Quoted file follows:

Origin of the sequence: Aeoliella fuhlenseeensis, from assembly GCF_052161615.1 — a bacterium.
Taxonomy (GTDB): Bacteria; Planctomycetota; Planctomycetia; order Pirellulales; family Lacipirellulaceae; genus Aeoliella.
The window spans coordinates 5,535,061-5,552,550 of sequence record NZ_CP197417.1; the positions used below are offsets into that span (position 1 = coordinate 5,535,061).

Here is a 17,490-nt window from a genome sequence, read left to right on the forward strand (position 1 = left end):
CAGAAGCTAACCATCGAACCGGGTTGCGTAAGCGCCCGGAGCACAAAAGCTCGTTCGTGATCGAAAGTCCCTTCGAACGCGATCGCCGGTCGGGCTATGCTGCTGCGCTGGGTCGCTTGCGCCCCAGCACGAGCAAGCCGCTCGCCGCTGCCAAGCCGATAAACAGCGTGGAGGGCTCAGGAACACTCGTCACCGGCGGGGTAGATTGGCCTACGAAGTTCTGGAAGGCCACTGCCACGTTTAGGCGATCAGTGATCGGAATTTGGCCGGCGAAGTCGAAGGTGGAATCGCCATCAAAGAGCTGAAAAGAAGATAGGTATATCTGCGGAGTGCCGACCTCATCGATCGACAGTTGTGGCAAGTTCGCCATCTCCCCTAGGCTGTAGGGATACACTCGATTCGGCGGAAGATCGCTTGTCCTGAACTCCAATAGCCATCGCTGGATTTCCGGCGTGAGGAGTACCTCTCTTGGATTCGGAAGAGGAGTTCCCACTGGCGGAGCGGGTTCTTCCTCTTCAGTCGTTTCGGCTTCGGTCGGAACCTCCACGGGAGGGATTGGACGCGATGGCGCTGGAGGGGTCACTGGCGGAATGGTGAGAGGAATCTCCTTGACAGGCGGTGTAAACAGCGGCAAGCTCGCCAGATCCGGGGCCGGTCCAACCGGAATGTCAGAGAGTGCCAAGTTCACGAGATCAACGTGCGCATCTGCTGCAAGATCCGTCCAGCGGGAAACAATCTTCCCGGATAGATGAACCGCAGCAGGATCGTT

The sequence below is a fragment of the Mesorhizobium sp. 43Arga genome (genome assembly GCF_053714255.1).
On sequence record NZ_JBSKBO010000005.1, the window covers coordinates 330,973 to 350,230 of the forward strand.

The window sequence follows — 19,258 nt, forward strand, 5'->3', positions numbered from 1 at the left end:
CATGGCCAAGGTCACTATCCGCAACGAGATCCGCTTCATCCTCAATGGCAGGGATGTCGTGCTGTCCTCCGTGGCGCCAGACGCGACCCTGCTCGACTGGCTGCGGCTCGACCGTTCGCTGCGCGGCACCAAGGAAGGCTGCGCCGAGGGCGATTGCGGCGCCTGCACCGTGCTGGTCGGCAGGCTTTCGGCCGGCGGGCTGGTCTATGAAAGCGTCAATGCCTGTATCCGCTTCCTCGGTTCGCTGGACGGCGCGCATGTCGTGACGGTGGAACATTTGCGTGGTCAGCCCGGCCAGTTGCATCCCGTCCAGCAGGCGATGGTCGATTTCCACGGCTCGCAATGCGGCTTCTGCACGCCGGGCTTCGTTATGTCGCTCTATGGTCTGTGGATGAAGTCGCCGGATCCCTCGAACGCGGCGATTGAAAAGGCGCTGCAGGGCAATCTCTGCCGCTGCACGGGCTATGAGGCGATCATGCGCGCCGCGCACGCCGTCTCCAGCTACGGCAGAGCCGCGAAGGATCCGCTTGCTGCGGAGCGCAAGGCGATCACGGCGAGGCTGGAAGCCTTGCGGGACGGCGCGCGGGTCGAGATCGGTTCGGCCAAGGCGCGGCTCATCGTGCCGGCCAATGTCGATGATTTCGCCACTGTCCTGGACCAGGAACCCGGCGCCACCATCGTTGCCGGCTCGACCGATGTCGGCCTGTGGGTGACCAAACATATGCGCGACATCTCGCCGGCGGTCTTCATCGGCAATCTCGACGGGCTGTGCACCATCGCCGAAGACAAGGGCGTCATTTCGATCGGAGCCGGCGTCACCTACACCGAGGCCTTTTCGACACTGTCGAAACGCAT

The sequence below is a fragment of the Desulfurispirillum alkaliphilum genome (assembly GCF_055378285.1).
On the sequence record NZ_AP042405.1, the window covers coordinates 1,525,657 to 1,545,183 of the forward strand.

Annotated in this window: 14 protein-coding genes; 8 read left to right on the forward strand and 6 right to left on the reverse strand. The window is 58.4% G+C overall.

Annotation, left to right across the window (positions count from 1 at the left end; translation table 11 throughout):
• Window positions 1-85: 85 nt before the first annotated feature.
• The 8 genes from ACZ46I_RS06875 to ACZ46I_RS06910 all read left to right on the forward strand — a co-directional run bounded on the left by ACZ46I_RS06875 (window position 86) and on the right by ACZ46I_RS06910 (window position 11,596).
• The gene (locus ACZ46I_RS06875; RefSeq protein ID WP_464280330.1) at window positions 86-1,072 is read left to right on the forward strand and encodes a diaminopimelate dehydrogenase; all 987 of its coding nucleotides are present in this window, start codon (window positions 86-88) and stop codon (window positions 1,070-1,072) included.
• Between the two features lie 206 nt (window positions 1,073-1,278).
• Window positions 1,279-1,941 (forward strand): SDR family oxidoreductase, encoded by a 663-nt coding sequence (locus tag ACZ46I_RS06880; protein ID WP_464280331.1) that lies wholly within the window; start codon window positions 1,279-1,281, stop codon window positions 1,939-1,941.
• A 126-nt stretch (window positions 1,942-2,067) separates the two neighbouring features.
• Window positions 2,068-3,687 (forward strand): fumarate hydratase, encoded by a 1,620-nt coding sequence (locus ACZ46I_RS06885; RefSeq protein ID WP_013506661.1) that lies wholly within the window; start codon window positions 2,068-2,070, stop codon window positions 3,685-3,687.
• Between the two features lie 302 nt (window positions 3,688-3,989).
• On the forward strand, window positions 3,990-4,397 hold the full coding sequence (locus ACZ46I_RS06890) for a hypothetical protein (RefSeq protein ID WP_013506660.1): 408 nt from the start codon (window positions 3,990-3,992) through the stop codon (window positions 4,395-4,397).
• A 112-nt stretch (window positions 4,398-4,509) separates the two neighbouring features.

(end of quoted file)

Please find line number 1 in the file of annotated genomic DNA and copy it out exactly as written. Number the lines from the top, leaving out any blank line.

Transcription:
Origin of the sequence: Aeoliella fuhlenseeensis, from assembly GCF_052161615.1 — a bacterium.